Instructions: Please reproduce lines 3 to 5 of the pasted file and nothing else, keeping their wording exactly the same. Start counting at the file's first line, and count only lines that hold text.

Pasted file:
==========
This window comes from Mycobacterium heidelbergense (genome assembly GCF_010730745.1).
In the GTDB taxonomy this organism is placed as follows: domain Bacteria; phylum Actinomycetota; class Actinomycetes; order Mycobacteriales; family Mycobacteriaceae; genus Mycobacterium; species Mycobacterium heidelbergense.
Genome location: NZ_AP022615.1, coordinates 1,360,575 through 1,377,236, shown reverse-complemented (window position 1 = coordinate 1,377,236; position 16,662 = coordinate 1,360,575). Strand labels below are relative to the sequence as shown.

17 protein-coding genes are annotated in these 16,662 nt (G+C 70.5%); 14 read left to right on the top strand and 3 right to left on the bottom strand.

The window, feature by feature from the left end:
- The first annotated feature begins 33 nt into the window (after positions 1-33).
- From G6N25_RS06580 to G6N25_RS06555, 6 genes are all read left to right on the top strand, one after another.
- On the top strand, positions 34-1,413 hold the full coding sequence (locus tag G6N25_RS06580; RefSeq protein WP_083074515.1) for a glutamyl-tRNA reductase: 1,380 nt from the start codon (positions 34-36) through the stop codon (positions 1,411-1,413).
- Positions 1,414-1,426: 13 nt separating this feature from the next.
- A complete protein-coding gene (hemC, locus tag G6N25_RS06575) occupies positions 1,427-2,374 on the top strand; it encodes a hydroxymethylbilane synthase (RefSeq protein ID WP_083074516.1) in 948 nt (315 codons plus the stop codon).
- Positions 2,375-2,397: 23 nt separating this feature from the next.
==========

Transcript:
Genome location: NZ_AP022615.1, coordinates 1,360,575 through 1,377,236, shown reverse-complemented (window position 1 = coordinate 1,377,236; position 16,662 = coordinate 1,360,575). Strand labels below are relative to the sequence as shown.

17 protein-coding genes are annotated in these 16,662 nt (G+C 70.5%); 14 read left to right on the top strand and 3 right to left on the bottom strand.

The window, feature by feature from the left end: